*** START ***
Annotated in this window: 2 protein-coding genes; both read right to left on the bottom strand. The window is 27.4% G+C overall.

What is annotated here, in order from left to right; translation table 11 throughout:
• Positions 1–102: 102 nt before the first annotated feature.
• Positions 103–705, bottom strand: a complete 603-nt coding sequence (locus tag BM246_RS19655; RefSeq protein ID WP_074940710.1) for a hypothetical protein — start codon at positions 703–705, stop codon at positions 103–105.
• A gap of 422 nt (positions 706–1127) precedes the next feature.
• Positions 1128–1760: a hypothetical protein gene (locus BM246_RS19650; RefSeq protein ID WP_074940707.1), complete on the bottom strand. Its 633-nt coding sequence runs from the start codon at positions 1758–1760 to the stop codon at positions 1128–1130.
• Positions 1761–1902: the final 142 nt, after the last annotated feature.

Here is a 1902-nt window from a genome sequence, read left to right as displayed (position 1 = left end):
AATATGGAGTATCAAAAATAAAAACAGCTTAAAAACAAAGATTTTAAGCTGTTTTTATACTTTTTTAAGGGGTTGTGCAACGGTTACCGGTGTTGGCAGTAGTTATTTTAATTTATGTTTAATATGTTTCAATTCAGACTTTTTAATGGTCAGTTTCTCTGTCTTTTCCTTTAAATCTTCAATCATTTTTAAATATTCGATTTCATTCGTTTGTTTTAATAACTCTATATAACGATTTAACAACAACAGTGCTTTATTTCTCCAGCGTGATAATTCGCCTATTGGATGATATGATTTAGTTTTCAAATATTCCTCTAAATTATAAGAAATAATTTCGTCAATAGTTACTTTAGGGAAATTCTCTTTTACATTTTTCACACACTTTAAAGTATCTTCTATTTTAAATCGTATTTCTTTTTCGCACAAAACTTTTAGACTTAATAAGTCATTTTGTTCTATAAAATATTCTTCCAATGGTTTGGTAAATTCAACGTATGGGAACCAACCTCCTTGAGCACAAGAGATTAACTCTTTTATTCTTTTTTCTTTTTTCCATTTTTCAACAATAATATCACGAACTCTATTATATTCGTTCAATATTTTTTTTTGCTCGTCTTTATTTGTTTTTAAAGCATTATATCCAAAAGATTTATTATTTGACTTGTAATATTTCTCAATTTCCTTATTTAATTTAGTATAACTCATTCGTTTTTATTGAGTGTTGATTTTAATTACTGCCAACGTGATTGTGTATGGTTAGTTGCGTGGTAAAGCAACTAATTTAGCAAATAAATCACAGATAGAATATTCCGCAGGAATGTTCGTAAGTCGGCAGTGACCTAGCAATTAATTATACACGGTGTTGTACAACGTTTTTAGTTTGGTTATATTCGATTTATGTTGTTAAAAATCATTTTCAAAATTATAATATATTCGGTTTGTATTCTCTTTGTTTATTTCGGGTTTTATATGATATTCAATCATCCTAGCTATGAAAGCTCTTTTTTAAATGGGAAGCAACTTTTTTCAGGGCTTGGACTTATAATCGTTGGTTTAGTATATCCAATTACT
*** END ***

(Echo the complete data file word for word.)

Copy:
Annotated in this window: 2 protein-coding genes; both read right to left on the bottom strand. The window is 27.4% G+C overall.

What is annotated here, in order from left to right; translation table 11 throughout:
• Positions 1–102: 102 nt before the first annotated feature.
• Positions 103–705, bottom strand: a complete 603-nt coding sequence (locus tag BM246_RS19655; RefSeq protein ID WP_074940710.1) for a hypothetical protein — start codon at positions 703–705, stop codon at positions 103–105.
• A gap of 422 nt (positions 706–1127) precedes the next feature.
• Positions 1128–1760: a hypothetical protein gene (locus BM246_RS19650; RefSeq protein ID WP_074940707.1), complete on the bottom strand. Its 633-nt coding sequence runs from the start codon at positions 1758–1760 to the stop codon at positions 1128–1130.
• Positions 1761–1902: the final 142 nt, after the last annotated feature.

Here is a 1902-nt window from a genome sequence, read left to right as displayed (position 1 = left end):
AATATGGAGTATCAAAAATAAAAACAGCTTAAAAACAAAGATTTTAAGCTGTTTTTATACTTTTTTAAGGGGTTGTGCAACGGTTACCGGTGTTGGCAGTAGTTATTTTAATTTATGTTTAATATGTTTCAATTCAGACTTTTTAATGGTCAGTTTCTCTGTCTTTTCCTTTAAATCTTCAATCATTTTTAAATATTCGATTTCATTCGTTTGTTTTAATAACTCTATATAACGATTTAACAACAACAGTGCTTTATTTCTCCAGCGTGATAATTCGCCTATTGGATGATATGATTTAGTTTTCAAATATTCCTCTAAATTATAAGAAATAATTTCGTCAATAGTTACTTTAGGGAAATTCTCTTTTACATTTTTCACACACTTTAAAGTATCTTCTATTTTAAATCGTATTTCTTTTTCGCACAAAACTTTTAGACTTAATAAGTCATTTTGTTCTATAAAATATTCTTCCAATGGTTTGGTAAATTCAACGTATGGGAACCAACCTCCTTGAGCACAAGAGATTAACTCTTTTATTCTTTTTTCTTTTTTCCATTTTTCAACAATAATATCACGAACTCTATTATATTCGTTCAATATTTTTTTTTGCTCGTCTTTATTTGTTTTTAAAGCATTATATCCAAAAGATTTATTATTTGACTTGTAATATTTCTCAATTTCCTTATTTAATTTAGTATAACTCATTCGTTTTTATTGAGTGTTGATTTTAATTACTGCCAACGTGATTGTGTATGGTTAGTTGCGTGGTAAAGCAACTAATTTAGCAAATAAATCACAGATAGAATATTCCGCAGGAATGTTCGTAAGTCGGCAGTGACCTAGCAATTAATTATACACGGTGTTGTACAACGTTTTTAGTTTGGTTATATTCGATTTATGTTGTTAAAAATCATTTTCAAAATTATAATATATTCGGTTTGTATTCTCTTTGTTTATTTCGGGTTTTATATGATATTCAATCATCCTAGCTATGAAAGCTCTTTTTTAAATGGGAAGCAACTTTTTTCAGGGCTTGGACTTATAATCGTTGGTTTAGTATATCCAATTACT